KAISER: PROJECTS FIRST-EVER LOSSES IN 1997
For the first time ever, Kaiser Foundation Health Plan andThis is part of the California Healthline Daily Edition, a summary of health policy coverage from major news organizations. Sign up for an email subscription.
Hospitals is projecting an annual loss this year of $30 million
to $50 million, San Francisco Chronicle reports. Attributing the
loss to an "increasingly competitive health care marketplace,"
Kaiser CFO Susan Porth said, "We're facing a potential loss this
year relating mostly to one-time charges that we would not expect
to recur in subsequent years."
CHANGE OF PACE
Kaiser previously has had problems with too much profit, but
because the nonprofit company "has been trying to convince its
2.6 million customers and its increasingly combative labor unions
that costs need to be cut to remain competitive." The average
profit for the national Kaiser system is about four percent of
revenue. According to Porth, when considering continuing
operations, Kaiser expects to "have some small net income in 1997
-- probably less than one percent of revenues." The company is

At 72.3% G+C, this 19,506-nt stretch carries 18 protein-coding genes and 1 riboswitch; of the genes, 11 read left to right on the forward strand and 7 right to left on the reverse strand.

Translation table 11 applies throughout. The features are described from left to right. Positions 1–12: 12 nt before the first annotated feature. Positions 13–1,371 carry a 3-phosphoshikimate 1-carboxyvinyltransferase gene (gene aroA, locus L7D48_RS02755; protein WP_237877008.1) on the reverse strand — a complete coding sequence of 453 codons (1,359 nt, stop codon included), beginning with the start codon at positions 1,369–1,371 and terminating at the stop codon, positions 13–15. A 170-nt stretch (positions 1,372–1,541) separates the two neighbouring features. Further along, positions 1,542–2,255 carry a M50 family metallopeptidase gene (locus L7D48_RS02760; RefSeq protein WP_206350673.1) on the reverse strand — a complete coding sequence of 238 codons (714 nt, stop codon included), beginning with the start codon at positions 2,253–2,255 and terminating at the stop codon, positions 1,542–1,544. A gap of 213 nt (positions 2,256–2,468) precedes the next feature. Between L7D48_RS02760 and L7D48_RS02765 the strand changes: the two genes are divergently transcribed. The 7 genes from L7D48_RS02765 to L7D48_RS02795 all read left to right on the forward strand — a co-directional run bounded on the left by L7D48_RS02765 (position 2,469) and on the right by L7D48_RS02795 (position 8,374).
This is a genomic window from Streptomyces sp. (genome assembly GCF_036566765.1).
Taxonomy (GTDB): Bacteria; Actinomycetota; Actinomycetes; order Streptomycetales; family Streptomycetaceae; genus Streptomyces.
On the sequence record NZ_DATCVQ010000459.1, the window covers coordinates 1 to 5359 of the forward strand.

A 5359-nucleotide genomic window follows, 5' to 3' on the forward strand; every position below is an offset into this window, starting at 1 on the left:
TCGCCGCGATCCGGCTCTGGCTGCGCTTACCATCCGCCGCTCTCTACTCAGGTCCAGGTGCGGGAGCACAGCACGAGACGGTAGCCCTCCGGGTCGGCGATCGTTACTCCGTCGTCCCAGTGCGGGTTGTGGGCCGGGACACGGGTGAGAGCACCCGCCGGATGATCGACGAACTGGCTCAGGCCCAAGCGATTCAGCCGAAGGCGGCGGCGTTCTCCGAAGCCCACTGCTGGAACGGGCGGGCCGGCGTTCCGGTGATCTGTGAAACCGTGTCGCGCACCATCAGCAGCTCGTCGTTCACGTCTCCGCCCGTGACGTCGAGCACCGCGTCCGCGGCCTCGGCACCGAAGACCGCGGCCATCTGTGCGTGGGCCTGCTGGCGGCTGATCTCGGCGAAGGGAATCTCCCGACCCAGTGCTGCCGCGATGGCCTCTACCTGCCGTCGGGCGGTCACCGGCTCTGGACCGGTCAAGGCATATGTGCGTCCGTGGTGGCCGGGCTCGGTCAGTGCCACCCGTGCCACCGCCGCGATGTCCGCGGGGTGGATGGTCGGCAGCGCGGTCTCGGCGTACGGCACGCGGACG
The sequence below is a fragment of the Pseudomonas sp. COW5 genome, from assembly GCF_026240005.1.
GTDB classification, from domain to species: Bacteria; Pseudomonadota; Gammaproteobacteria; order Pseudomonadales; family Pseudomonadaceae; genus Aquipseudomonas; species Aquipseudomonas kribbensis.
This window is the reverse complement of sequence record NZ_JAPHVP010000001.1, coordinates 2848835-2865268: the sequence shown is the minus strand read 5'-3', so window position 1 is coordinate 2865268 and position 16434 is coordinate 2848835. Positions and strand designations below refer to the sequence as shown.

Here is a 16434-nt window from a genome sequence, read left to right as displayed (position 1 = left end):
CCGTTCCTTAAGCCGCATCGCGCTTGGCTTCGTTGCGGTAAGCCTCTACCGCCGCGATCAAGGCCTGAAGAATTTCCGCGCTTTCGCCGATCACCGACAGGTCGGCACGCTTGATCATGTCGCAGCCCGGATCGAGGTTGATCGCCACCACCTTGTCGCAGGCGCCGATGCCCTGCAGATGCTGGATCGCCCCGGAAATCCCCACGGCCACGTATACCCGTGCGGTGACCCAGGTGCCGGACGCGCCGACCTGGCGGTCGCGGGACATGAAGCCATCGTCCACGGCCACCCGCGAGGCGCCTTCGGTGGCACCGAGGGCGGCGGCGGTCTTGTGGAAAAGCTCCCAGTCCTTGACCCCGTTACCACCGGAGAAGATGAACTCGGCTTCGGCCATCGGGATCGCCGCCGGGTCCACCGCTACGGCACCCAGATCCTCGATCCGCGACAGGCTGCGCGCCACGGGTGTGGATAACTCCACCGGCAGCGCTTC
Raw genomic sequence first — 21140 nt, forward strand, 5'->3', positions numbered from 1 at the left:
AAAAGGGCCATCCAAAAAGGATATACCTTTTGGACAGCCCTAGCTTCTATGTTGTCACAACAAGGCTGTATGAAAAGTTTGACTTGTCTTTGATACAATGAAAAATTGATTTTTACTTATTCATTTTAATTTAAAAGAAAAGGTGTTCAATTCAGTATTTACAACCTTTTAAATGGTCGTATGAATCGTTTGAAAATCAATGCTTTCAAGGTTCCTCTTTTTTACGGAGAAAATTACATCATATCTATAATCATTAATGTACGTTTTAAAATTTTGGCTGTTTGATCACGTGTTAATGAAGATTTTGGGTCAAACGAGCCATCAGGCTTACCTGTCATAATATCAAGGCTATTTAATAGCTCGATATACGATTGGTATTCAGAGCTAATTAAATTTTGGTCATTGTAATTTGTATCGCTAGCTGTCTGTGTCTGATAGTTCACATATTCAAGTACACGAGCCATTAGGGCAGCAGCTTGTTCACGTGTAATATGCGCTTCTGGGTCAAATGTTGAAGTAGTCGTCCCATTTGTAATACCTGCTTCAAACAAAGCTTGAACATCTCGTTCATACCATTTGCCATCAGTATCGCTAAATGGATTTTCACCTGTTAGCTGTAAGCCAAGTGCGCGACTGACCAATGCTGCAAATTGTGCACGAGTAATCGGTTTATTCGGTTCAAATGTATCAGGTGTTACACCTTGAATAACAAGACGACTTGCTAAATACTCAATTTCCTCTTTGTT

"reviewing all capital improvement projects and looking to
streamline its procedures," in an attempt to "[stem] the tide of
red ink." Customers should not expect any immediate rate
increases because rates for 1998 are already set, Chronicle
reports. Porth said, "We are not going to do anything to hurt
our long-term viability or to hurt our service." Moody's placed
a "watch" on its Aa3 credit rating of about $1.5 billion in
Kaiser bonds, Chronicle notes.
According to Wanda Jones of the New Century Healthcare
Institute in San Francisco, "many of the HMOs are seeing losses
as they battle for market share." She said, "Those battles for
market share are very aggressive and very bloody. You have to
blow a few dollars before you pull market share away from
competitors." Kaiser had looked to markets outside California in
an attempt to improve margins in response to "aggressive cost-
cutting by rivals." According to Porth, California operations
remain profitable, "despite an anticipated one-time charge to
account for consolidating the Northern and Southern California
information technology operations." However, Porth said, "We
also have some losses outside of California, and in general are
not meeting expectations" (Kazakoff, 10/14).